This study also demonstrated that pace-related measures of gait and postural sway were correlated with global cognitive scores. We were unable to determine the cognitive domain(s) driving this association, likely due to our small sample size. However, prior studies do provide some insight into the cognitive basis for dysfunction in the pace and postural sway domains in PD. Amboni et al. [48] conducted a study in 43 PD subjects and 20 healthy controls that examined the associations between cognition and motor function using an automated sensor-based system generating eight measures categorized into two domains: (1) gait pace and (2) postural stability or balance. Results showed that reduced visuospatial processing was associated with worse postural stability and supported previous studies that describe the importance of processing of visual information for locomotion and motor planning, particularly in PD [49, 50].

In addition to visuospatial function, working memory may also play a role in postural stability. In a cohort of 121 early PD subjects and 184 healthy controls, Lord et al. [51] examined the associations between cognition and motor function using an instrumented walkway system (GAITRite, CIR systems, USA) that generated 16 different gait and balance measures. Results showed a significant association between postural stability and working memory in PD subjects with the PIGD subtype. It was hypothesized that changes in postural stability may be a marker of amnestic features, and that reduced working memory may reflect cortical amyloid deposition in the PIGD subtype of PD [51, 52].

Studies have also suggested a possible relationship between the domain of gait pace and attention [51, 53, 54]. Gait is a goal directed activity, and the finding that attentional circuits are activated through dopaminergic and cholinergic signaling between the dorsolateral prefrontal cortex and the caudate nucleus during gait performance [55] supports this hypothesis. In early PD, individuals may be able to compensate for pace deficits by relying more heavily on these attentional circuits [56]. However as the disease progresses and attentional circuitry becomes increasingly abnormal [57], PD patients are likely less able to compensate [56] and have reduced pace as a result [51].

The strengths of our study include the use of quantitative, sensor-based assessments to evaluate gait and balance that provided objective metrics of motor function, as well as a neuropsychological testing protocol that included global and domain specific cognitive measures. The limitations of our study include a small sample size and the use of only one neuropsychological test per cognitive domain. We also did not include a control group, which would have been helpful in determining which relationships are directly related to PD compared with normal aging. Despite these limitations, our findings highlight the value of linking quantitative motor assessments with clinical neuropsychological measures to elucidate the complex interplay between motor and cognitive function in PD. Overall, this study demonstrates that there is a relationship between specific cognitive domains and motor function in PD which warrants further exploration. We showed that impaired turning is associated with reduced processing speed and larger studies are needed to validate these findings. The question of whether cognitive deficits mediate gait and balance dysfunction or vice versa, or whether there is an interaction between the two processes is an area of active research investigation in PD and other neurodegenerative disorders [7].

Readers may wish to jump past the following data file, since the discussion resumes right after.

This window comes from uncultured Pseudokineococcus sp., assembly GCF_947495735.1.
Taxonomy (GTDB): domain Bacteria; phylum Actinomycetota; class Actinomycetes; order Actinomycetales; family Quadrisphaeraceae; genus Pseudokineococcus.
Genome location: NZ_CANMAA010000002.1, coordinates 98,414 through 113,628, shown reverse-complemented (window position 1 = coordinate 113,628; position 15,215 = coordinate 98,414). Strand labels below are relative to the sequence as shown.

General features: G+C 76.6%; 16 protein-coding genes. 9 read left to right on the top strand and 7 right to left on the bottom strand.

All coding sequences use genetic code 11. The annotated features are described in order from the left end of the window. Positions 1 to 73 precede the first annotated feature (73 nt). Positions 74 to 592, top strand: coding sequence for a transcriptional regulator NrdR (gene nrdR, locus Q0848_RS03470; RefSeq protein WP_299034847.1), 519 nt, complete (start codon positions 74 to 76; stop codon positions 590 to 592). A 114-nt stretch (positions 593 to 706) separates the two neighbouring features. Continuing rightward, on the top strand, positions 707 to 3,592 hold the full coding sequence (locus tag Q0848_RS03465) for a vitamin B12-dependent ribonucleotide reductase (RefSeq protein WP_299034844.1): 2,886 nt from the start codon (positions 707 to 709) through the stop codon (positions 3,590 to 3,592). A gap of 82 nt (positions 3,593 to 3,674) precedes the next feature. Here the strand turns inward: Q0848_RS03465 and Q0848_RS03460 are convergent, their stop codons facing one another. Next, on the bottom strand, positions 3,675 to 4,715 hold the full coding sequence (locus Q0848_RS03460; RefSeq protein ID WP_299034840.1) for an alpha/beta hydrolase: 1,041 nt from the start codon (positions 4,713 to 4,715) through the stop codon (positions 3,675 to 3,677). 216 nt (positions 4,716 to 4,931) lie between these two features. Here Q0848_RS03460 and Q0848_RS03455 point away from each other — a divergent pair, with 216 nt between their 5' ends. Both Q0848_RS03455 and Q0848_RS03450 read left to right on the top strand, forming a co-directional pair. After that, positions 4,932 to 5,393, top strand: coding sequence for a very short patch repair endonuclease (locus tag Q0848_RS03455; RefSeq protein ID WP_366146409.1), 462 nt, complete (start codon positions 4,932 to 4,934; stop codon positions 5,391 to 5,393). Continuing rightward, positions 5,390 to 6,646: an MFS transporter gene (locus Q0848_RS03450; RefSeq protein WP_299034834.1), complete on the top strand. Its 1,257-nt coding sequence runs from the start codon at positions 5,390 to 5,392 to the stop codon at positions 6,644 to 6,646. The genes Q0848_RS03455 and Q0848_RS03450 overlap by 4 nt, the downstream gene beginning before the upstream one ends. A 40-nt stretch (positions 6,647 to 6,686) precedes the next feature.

Conclusions

This is the first study to demonstrate the correlation between reduced processing speed and impaired turning in Parkinson’s disease. Identification of processing speed deficits is particularly important since this construct has the potential to be modified with cognitive training. Further studies are needed to validate these findings.

Declarations

Acknowledgements

We would like to thank Eric Tam and Giavanna Enriquez for their assistance with gathering the motion analysis data.

Funding

The authors received funding from the Department of Neurological Sciences (GP) and the Rush Translational Research Consortium (JO) at Rush University.

Availability of data and materials

The datasets during and/or analyzed during the current study available from the corresponding author on reasonable request.

Authors’ contributions

Gian Pal (GP), Joan O’Keefe (JO), Erin Robertson (ER), Bryan Bernard (BB), Sharlet Anderson (SA), Deborah Hall (DH). Research project: A. Conception: GP, B. Organization: GP, DH, C. Execution: GP, JO, ER, BB, SA, DH. Statistical Analysis: A. Design, Execution, Review and Critique: GP, JO, ER, BB, SA, DH. Manuscript Preparation: A. Writing of the first draft: GP, B. Review and Critique: GP, JO, ER, BB, SA, DH. All authors read and approved the final manuscript.

Competing interests

The authors declare that they have no competing interests.

Consent for publication

Individual patient data is not presented so this is not applicable.

Ethics approval and consent to participate

The study proposal and consent were approved by the Institutional Review Board of Rush University.

Financial disclosures for previous 12 months

JO, ER, BB, and SA have no disclosures to report. G.P. has received consulting fees from Huron consulting, Krog Partners, US WorldMeds, and Allergan. D.H. reports research funding from NINDS R01 NS082416 (DAH), Shapiro foundation, Pfizer.

Open AccessThis article is distributed under the terms of the Creative Commons Attribution 4.0 International License (http://creativecommons.org/licenses/by/4.0/), which permits unrestricted use, distribution, and reproduction in any medium, provided you give appropriate credit to the original author(s) and the source, provide a link to the Creative Commons license, and indicate if changes were made. The Creative Commons Public Domain Dedication waiver (http://creativecommons.org/publicdomain/zero/1.0/) applies to the data made available in this article, unless otherwise stated.

Authors’ Affiliations

(1)
Department of Neurological Sciences, Rush University
(2)
Department of Anatomy and Cell Biology, Rush University
(3)
Rush University Medical Center